The publication detail shows the title, authors (with indicators showing other profiled authors), information on the publishing organization, abstract and a link to the article in PubMed. This abstract is what is used to create the fingerprint of the publication. If any grants are referenced by the publication, they will be listed here as well.
Associations of internet website use with weight change in a long-term weight loss maintenance program.
Kristine L Funk; Victor J Stevens; Lawrence J Appel; Alan Bauck; Phillip J Brantley; Catherine M Champagne; Janelle Coughlin; Arlene T Dalcin; Jean Harvey-Berino; Jack F Hollis; et al. (Profiled Authors: Gerald Jerome; Janelle Coughlin; Arlene Dalcin; Lawrence Appel)
Kaiser Permanente, Center for Health Research, Portland, USA. firstname.lastname@example.org
Journal of medical Internet research 2010;12(3):e29.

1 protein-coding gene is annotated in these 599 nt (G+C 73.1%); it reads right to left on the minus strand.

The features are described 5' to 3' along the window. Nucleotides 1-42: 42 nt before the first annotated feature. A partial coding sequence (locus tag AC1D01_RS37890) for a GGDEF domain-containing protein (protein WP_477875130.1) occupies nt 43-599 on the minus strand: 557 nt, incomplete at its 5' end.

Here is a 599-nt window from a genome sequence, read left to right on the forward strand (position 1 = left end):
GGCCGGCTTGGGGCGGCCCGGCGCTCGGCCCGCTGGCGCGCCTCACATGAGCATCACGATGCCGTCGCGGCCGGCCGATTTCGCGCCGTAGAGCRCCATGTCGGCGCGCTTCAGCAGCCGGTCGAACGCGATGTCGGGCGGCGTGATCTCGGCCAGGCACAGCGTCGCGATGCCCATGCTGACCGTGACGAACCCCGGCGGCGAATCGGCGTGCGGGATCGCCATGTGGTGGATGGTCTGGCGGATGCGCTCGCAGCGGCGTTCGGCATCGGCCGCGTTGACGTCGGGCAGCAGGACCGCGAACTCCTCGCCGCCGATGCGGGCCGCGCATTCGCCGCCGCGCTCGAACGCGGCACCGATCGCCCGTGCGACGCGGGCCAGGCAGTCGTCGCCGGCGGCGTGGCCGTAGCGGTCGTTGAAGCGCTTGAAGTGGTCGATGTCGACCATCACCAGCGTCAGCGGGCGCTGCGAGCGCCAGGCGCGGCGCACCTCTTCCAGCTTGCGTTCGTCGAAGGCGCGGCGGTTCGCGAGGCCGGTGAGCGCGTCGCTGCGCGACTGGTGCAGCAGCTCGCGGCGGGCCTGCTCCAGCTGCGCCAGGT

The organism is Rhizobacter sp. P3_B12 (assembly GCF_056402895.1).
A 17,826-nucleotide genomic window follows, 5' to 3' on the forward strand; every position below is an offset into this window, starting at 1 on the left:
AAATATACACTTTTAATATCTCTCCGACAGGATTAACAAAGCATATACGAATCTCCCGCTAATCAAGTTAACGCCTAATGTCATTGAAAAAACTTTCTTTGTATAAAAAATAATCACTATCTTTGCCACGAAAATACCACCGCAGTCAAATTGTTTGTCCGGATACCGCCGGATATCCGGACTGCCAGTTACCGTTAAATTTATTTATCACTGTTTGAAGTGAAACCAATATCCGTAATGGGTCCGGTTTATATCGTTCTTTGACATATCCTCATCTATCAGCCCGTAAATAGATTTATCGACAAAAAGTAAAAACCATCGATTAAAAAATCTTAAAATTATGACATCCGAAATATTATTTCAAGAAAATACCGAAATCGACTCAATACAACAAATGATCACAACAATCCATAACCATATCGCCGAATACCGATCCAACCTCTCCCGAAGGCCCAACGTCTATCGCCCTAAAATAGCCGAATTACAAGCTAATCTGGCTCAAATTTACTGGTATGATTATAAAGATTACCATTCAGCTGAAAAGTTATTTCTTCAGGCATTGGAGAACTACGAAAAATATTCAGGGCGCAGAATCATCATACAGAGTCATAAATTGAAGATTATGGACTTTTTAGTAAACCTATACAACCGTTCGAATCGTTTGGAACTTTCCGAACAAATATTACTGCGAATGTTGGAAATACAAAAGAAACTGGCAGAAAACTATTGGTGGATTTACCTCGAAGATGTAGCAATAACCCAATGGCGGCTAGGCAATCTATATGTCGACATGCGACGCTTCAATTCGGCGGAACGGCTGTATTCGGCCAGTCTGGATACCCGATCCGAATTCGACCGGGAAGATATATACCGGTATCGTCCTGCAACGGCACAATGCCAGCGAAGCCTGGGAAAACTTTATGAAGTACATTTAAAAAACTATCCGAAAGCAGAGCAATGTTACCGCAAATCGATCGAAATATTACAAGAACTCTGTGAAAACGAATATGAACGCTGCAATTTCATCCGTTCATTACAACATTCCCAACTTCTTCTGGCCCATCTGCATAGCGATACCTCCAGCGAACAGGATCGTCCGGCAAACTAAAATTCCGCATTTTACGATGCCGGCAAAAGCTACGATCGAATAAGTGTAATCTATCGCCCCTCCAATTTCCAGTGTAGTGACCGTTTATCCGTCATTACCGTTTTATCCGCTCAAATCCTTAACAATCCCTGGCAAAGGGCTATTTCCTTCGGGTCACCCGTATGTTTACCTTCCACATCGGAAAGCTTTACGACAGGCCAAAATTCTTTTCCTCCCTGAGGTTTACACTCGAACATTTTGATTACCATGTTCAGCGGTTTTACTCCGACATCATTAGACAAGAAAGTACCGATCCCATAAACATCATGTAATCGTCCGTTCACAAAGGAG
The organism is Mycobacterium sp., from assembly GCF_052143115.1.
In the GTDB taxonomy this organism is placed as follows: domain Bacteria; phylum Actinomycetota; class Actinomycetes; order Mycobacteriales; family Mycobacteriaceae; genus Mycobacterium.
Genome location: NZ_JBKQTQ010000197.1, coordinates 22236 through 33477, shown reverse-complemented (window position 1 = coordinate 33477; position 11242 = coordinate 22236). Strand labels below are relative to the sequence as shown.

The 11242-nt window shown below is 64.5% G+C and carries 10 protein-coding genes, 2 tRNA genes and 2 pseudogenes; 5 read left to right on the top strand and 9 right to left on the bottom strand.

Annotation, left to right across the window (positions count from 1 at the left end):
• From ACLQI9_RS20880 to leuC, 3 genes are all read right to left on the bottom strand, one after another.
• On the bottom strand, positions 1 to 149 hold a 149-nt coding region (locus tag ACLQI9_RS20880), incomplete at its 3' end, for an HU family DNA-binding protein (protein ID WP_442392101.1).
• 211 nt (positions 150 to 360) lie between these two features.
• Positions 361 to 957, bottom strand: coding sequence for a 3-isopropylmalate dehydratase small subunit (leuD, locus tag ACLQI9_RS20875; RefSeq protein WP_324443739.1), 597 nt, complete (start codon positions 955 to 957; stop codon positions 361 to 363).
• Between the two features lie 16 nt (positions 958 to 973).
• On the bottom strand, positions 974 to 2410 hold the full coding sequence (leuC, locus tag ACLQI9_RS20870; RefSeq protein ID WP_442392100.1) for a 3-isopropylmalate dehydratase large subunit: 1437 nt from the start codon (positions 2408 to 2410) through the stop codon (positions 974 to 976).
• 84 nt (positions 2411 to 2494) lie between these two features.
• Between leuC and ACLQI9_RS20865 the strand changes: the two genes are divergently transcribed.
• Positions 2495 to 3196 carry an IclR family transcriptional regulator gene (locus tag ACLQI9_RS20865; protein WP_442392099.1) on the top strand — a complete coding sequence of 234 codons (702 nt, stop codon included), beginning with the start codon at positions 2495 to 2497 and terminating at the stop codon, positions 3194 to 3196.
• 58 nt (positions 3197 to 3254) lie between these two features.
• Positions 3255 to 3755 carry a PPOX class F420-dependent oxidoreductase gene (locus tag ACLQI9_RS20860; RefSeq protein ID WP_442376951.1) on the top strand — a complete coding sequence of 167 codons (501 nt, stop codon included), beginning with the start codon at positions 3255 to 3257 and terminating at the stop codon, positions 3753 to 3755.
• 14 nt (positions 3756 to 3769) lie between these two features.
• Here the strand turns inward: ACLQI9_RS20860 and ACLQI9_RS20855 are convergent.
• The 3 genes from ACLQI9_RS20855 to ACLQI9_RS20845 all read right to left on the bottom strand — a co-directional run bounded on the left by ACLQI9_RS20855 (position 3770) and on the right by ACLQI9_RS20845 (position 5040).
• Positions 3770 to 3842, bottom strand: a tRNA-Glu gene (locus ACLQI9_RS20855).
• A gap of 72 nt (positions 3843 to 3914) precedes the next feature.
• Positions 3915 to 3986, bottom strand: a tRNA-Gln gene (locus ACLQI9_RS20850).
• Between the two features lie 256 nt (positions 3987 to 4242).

BACKGROUND: The Weight Loss Maintenance Trial (WLM) compared two long-term weight-maintenance interventions, a personal contact arm and an Internet arm, with a no-treatment control after an initial six-month Phase I weight loss program. The Internet arm focused on use of an interactive website for support of long-term weight maintenance. There is limited information about patterns of website use and specific components of an interactive website that might help promote maintenance of weight loss. OBJECTIVE: This paper presents a secondary analysis of the subset of participants in the Internet arm and focuses on website use patterns and features associated with long-term weight maintenance. METHODS: Adults at risk for cardiovascular disease (CVD) who lost at least 4 kilograms in an initial 20-week group-based, behavioral weight-loss program were trained to use an interactive website for weight loss maintenance. Of the 348 participants, 37% were male and 38% were African American. Mean weight loss was 8.6 kilograms. Participants were encouraged to log in at least weekly and enter a current weight for the 30-month study period. The website contained features that encouraged setting short-term goals, creating action plans, and reinforcing self-management habits. The website also included motivational modules, daily tips, and tailored messages. Based on log-in and weight-entry frequency, we divided participants into three website use categories: consistent, some, and minimal. RESULTS: Participants in the consistent user group (n = 212) were more likely to be older (P = .002), other than African American (P = .02), and more educated (P = .01). While there was no significant difference between website use categories in the amount of Phase I change in body weight (P = .45) or income (P = .78), minimal website users (n = 75) were significantly more likely to have attended fewer Phase I sessions (P = .001) and had a higher initial body mass index (BMI) (P < .001). After adjusting for baseline characteristics including initial BMI, variables most associated with less weight regain included: number of log-ins (P = .001), minutes on the website (P < .001), number of weight entries (P = .002), number of exercise entries (P < .001), and sessions with additional use of website features after weight entry (P = .002). CONCLUSION: Participants defined as consistent website users of an interactive behavioral website designed to promote maintenance of weight loss were more successful at maintaining long-term weight loss. TRIAL REGISTRATION: NCT00054925; http://clinicaltrials.gov/ct2/show/NCT00054925 (Archived by WebCite at http://www.webcitation.org/5rC7523ue).
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